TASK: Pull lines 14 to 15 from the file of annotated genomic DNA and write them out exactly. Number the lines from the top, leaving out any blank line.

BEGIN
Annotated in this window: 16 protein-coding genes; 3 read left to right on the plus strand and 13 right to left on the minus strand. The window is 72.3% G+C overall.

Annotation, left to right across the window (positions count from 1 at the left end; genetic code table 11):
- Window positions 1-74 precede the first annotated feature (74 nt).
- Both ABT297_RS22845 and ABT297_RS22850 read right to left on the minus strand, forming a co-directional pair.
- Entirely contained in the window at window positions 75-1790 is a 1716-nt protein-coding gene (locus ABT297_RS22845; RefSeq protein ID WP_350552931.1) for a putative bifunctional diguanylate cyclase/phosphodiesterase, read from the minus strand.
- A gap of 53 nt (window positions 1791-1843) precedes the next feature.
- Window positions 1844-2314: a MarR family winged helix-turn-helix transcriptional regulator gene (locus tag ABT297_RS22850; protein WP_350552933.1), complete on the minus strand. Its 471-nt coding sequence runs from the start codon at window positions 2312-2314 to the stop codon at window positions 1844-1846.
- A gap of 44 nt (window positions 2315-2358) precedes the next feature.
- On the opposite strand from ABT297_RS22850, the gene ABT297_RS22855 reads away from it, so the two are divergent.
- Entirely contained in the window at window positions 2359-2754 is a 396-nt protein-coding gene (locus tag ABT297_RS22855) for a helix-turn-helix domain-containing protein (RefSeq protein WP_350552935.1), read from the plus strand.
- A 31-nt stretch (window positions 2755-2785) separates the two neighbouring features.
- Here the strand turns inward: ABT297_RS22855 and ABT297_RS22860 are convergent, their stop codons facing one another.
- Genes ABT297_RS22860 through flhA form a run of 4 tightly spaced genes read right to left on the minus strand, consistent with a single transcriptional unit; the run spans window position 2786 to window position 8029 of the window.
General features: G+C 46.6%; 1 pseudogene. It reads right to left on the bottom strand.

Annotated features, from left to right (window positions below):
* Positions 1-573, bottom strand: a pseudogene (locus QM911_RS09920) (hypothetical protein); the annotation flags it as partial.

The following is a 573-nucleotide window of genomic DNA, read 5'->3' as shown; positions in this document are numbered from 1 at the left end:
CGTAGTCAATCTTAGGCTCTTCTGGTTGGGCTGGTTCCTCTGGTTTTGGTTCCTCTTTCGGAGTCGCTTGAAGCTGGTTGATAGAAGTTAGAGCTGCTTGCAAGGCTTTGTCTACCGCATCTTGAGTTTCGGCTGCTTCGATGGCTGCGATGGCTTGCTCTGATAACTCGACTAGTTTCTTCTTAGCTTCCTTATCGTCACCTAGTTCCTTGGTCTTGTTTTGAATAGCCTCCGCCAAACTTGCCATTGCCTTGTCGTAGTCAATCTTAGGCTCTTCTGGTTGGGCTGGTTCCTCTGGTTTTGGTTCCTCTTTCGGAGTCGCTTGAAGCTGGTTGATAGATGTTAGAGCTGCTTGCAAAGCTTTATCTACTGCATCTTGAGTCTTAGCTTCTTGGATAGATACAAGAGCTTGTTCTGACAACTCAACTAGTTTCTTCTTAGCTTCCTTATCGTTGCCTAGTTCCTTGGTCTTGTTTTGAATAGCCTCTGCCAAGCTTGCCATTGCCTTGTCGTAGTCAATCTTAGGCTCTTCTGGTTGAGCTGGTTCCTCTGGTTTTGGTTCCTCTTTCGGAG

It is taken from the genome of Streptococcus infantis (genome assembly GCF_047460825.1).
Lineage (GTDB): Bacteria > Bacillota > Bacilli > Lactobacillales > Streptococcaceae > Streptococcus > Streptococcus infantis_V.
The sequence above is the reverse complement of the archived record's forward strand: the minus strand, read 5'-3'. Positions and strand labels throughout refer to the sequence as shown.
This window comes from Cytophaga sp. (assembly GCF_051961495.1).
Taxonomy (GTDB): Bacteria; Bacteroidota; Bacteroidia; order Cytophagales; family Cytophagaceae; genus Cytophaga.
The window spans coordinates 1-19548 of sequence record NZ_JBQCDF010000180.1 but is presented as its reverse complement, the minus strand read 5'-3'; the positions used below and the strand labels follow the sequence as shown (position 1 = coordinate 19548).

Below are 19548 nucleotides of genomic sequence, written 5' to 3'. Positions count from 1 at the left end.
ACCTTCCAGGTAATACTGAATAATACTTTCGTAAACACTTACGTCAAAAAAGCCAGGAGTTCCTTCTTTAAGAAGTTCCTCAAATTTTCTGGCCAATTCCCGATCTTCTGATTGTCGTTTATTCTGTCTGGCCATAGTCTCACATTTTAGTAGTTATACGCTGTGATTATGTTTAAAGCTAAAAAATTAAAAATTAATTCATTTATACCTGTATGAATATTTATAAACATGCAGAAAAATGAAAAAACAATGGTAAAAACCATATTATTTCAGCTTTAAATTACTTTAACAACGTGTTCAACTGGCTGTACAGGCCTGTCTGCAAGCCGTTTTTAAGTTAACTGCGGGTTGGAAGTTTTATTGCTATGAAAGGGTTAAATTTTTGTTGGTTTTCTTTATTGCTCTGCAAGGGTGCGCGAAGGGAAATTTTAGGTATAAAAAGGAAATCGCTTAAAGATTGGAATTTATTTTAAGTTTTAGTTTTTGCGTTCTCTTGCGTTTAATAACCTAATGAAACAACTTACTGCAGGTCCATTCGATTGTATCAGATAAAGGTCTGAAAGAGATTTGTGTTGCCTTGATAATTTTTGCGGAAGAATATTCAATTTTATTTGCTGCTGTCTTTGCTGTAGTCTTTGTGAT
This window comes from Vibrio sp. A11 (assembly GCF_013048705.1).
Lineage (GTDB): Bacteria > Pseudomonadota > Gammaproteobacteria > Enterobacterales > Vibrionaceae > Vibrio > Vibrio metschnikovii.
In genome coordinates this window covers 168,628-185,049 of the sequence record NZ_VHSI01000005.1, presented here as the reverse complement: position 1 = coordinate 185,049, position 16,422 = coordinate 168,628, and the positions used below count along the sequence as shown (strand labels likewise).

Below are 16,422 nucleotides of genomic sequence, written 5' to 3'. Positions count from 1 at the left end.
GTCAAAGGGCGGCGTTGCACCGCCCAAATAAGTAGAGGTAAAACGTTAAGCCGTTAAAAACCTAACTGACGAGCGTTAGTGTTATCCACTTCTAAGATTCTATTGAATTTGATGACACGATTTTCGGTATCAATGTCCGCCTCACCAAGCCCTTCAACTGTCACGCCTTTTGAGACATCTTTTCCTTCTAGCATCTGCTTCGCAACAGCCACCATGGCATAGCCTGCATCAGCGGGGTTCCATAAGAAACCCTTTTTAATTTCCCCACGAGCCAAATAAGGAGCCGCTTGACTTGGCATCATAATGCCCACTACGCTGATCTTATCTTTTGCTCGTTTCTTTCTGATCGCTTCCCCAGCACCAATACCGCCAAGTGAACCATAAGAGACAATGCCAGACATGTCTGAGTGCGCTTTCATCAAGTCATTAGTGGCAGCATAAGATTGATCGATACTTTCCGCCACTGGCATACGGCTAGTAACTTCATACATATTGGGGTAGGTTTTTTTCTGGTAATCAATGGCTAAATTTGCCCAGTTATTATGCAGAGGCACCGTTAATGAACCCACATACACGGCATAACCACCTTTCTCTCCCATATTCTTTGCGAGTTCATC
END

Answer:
General features: G+C 46.6%; 1 pseudogene. It reads right to left on the bottom strand.

Annotated features, from left to right (window positions below):